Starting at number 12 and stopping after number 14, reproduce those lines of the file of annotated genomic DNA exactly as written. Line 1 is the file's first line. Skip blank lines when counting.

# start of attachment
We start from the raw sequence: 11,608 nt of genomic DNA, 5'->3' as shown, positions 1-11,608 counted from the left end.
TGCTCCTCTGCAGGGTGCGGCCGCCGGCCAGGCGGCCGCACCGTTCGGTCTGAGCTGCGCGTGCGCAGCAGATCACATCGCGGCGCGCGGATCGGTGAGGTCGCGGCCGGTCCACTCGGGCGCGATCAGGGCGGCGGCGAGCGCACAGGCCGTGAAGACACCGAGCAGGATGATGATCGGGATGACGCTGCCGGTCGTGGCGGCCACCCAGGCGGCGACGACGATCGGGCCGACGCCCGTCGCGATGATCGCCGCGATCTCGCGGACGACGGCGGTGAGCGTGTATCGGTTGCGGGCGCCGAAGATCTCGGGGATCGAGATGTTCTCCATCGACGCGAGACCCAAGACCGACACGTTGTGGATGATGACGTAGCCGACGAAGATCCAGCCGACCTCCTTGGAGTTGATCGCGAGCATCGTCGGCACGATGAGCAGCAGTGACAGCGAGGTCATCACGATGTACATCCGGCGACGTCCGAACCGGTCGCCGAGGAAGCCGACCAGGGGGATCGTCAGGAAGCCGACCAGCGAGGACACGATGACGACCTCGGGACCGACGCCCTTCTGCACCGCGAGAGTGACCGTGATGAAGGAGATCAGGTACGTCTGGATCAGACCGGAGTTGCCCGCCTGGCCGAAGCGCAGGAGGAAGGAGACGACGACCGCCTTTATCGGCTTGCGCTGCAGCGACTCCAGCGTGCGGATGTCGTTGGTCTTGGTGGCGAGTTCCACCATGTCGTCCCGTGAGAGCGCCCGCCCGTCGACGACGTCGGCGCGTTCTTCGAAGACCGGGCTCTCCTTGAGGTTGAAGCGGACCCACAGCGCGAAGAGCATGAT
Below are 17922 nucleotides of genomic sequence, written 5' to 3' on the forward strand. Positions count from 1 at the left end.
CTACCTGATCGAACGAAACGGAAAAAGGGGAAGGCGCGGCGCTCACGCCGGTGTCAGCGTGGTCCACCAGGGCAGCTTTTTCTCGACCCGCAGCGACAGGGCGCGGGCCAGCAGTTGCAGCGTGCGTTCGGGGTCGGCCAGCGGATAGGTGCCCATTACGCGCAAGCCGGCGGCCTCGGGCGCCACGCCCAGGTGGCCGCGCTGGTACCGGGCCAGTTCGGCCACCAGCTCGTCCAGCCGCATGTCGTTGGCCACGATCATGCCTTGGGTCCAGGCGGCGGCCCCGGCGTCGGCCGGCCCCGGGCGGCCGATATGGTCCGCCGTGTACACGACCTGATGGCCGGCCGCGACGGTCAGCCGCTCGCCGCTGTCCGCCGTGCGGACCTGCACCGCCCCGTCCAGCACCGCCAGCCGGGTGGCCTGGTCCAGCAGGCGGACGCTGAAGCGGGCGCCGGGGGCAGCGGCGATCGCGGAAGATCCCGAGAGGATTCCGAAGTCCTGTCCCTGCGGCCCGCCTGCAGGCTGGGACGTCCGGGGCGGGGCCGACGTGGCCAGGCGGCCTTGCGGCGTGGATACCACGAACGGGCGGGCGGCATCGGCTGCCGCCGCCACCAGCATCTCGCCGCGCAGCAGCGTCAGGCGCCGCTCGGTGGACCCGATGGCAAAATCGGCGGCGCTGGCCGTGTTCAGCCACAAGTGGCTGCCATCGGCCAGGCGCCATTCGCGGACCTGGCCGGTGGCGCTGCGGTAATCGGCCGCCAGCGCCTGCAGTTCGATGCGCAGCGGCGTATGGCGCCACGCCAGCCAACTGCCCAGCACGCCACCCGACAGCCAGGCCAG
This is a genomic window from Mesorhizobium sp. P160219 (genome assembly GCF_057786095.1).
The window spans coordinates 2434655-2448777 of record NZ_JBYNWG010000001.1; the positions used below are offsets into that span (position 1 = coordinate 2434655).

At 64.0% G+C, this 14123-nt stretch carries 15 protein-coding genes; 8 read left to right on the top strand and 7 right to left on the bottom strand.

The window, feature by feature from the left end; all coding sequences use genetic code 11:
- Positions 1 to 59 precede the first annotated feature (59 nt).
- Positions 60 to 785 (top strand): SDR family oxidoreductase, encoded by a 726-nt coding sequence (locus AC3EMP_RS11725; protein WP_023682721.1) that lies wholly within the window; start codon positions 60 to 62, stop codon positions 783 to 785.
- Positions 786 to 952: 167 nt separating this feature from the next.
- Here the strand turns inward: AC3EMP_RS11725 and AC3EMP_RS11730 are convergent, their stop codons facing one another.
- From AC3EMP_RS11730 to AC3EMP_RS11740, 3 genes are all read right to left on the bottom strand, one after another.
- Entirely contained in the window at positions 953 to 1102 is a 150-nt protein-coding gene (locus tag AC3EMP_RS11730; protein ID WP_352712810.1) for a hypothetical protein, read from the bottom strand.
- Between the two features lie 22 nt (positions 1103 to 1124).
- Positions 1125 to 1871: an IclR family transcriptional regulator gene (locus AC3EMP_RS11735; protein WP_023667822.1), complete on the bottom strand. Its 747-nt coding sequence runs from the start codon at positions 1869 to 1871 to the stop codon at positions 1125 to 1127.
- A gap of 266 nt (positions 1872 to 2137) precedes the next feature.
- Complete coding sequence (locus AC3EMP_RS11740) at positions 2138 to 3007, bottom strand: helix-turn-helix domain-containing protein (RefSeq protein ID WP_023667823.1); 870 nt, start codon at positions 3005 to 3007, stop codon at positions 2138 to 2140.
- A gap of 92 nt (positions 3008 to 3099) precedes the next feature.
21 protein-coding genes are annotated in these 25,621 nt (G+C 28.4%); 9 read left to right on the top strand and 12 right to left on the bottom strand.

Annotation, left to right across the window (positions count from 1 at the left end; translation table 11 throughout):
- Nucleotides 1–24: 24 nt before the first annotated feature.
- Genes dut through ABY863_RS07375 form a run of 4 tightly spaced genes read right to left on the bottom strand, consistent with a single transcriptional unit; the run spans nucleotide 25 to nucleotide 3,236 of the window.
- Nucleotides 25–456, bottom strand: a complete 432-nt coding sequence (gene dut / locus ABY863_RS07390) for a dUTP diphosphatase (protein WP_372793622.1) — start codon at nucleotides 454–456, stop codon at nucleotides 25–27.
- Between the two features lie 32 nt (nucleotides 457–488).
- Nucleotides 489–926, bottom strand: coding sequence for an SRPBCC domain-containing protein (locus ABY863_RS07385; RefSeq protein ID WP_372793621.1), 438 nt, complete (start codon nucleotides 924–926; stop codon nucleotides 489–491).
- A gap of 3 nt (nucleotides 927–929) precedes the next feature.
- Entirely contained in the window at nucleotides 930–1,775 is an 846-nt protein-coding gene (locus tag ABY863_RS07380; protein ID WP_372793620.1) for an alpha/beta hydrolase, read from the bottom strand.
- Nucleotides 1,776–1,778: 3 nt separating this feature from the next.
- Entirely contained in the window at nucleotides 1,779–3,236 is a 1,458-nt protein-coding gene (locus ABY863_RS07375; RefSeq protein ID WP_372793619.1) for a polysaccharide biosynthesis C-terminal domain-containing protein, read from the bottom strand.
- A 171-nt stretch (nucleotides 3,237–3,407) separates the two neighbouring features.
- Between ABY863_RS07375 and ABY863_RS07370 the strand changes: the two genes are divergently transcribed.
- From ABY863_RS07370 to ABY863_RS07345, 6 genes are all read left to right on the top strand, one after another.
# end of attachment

- Here the strand turns inward: AC3EMP_RS11725 and AC3EMP_RS11730 are convergent, their stop codons facing one another.
- From AC3EMP_RS11730 to AC3EMP_RS11740, 3 genes are all read right to left on the bottom strand, one after another.
- Entirely contained in the window at positions 953 to 1102 is a 150-nt protein-coding gene (locus tag AC3EMP_RS11730; protein ID WP_352712810.1) for a hypothetical protein, read from the bottom strand.